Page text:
Under a consent decree in 1992 brought by female prison guards who claimed they were denied hiring and promotional opportunity offered males, Delaware opened its guard positions without regard to the gender of prisoners. It didn’t just result in women guarding men, but men guarding women as well. A disaster ensued.
Martelli and current union president Geoff Klopp said guards are often the prey of convicted criminals who covet sex with captors to use it as leverage for prison jobs, extra food or other benefits.
Martelli said male guards, many whom are “23 or 24 years old and have never had sex,” are vulnerable in a women’s prison. “You’ve got a bunch of girls walking around buck naked or in towels, laying in bed with another girl. There was a lot of that going on.”
Some prisoners, he said, “find a way to manipulate these guys,” such as offering to perform oral sex in return for cigarettes or a phone. I’m surprised more girls haven’t come up pregnant.”
Doesn’t your heart just break at those young, virginal boy guards being enticed by those nasty criminal vixens? And no doubt, there was some of that, as people in prison tend to get imaginative to get favors and contraband. Yet the problem of women prisoners seducing male guards is nothing compared to the problem of guards raping prisoners.
For a long time, raping female prisoners was considered an inside job perk. After all, they were convicted criminals. Nobody cared about them. They were nothing more than warm bodies, to be used and abused. And who was going to stop them?
There was a laundry list of stumbling blocks for women prisoners to do anything about being raped. Obviously, there was the problem of proving that it occurred, since it was a prisoner’s word against a guard’s. Absent physical proof, ranging from a prophylactic to pregnancy, the guard wins.
But just making the accusation was asking for trouble, possibly huge trouble. Alleging sex occurred was just as much a risk for the inmate as the guard.
Smith said Delaware was one of the last states that made it a crime for inmates to have sex with each other or prison employees. That law subjected inmates to possible prosecution, which made them less likely to file complaints against guards that abused them. The law was changed in 2010 so that only guards can be charged in a sexual liaison. However, an inmate can still be charged for forcing another inmate to have sex.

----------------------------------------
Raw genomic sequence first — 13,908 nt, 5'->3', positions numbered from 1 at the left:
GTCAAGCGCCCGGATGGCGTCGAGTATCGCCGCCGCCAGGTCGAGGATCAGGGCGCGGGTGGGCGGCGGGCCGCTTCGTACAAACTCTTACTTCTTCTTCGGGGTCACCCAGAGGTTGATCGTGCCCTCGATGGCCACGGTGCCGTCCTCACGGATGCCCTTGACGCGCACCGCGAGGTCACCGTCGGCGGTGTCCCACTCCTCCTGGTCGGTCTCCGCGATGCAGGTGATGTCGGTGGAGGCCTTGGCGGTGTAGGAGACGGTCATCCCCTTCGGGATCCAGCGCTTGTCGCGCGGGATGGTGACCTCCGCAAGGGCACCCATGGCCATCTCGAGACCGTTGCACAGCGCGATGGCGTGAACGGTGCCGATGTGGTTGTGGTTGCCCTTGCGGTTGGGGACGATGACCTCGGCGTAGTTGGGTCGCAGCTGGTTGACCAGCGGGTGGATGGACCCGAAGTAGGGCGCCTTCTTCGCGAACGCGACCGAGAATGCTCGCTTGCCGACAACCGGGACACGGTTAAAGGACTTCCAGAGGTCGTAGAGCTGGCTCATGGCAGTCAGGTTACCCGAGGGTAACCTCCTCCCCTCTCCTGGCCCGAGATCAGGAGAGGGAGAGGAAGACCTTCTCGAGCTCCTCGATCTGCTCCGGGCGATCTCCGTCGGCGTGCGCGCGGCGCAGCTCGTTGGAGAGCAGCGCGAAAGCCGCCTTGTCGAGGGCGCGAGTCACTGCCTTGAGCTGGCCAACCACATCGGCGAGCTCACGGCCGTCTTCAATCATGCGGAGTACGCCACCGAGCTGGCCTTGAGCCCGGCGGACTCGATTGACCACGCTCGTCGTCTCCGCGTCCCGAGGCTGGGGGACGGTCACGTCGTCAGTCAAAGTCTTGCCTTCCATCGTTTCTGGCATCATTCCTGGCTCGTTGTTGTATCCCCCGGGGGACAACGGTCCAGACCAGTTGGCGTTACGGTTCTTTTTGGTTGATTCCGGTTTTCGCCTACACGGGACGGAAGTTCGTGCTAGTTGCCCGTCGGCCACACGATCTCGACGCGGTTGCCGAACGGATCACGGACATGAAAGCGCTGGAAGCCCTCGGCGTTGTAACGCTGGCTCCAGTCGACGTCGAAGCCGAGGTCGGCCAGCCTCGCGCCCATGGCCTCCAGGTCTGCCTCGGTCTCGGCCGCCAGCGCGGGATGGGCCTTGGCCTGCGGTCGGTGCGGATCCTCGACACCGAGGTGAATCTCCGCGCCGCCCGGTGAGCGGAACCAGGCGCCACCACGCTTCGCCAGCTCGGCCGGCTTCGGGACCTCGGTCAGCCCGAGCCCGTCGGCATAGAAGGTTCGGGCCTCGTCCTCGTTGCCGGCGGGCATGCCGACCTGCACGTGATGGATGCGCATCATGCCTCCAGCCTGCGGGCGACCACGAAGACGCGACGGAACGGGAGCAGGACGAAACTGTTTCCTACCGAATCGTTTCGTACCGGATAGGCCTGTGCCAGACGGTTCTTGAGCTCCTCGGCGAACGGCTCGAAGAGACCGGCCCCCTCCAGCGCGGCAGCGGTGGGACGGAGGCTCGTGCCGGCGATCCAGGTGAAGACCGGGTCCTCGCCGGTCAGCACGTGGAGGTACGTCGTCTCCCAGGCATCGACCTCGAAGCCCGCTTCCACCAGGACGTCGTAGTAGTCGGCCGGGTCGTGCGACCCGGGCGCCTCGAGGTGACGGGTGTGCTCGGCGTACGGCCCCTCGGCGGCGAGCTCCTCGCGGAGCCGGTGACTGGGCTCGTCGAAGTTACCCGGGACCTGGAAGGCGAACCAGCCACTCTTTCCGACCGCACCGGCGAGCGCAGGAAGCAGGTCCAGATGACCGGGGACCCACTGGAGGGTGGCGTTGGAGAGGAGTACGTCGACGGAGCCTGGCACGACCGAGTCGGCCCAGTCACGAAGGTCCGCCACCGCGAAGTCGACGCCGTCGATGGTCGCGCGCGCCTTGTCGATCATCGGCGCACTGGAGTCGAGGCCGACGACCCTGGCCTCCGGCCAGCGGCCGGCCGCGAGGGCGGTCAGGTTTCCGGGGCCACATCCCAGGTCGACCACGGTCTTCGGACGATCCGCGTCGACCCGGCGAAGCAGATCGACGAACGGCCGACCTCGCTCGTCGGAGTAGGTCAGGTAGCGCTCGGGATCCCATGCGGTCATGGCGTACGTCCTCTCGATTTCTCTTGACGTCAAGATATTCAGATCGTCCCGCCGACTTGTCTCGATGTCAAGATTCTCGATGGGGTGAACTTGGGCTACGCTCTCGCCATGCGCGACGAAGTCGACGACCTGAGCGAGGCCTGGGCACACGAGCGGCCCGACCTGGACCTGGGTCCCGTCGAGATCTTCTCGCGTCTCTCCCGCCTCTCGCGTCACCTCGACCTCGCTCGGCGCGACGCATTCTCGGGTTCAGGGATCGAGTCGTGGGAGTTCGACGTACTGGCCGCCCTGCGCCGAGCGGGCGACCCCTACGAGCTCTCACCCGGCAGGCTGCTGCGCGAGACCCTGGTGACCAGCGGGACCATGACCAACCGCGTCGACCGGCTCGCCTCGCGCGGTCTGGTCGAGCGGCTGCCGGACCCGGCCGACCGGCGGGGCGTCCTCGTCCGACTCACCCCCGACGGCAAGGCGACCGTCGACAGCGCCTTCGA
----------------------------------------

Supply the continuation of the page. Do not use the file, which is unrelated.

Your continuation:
Even then, someone in the institution had to give a damn. That wasn’t always the case, with prison officials who just didn’t give a damn that male guards were raping female prisoners.
And complaining, in itself, could make an inmate a trouble maker, meaning that their next stop is the hole. Or worse.
“There is a ton of coercive power that an individual can exert without proper supervision,” Daley said. “When that power is largely unchecked, that puts inmates in an incredibly vulnerable situation. Sexual misconduct also degrades the security in a prison. If they are able to abuse inmates, they are likely to bring in contraband. If you are sexually abusing someone you are not doing your job, which is security.”
Stopping prison rape isn’t easy. Naturally, legislators figured they could end the problem by passing a law that said don’t do it, and poof, problem solved.
Part of Washington’s decade long climb in sex-abuse complaints can be explained by the 2003 federal Prison Rape Elimination Act (PREA), which, among its reforms, required prisons to improve how they track complaints of sexual misconduct by staff. Prisons nationally saw a jump in reports — showing the problem of staff-perpetrated sexual misconduct has been more common than previously realized.
The prisoners realized it. The only people who didn’t realize it are the people whose job it is to run systems where people don’t get raped. They were shocked.
The stories are rampant, and always have been. Some prisons are using video in an effort to address the problem, though there are always places out of the camera’s eye, and staff figure it out quickly enough. And then there is the fact that prosecutions are rare and punishment lenient at worst.
That prisoners aren’t sex toys for demented guards doesn’t require explanation. That they have been, and continue to be, doesn’t require much discussion. Whether prisons can effectively create a culture where guards stop raping prisoners has yet to be shown. And it’s unclear that they really want to, or that anybody gives a damn about prison rape. It’s sick and wrong. Judge, when you sent that young woman to prison, did you intend to include rape in your sentence?
H/T Mike Paar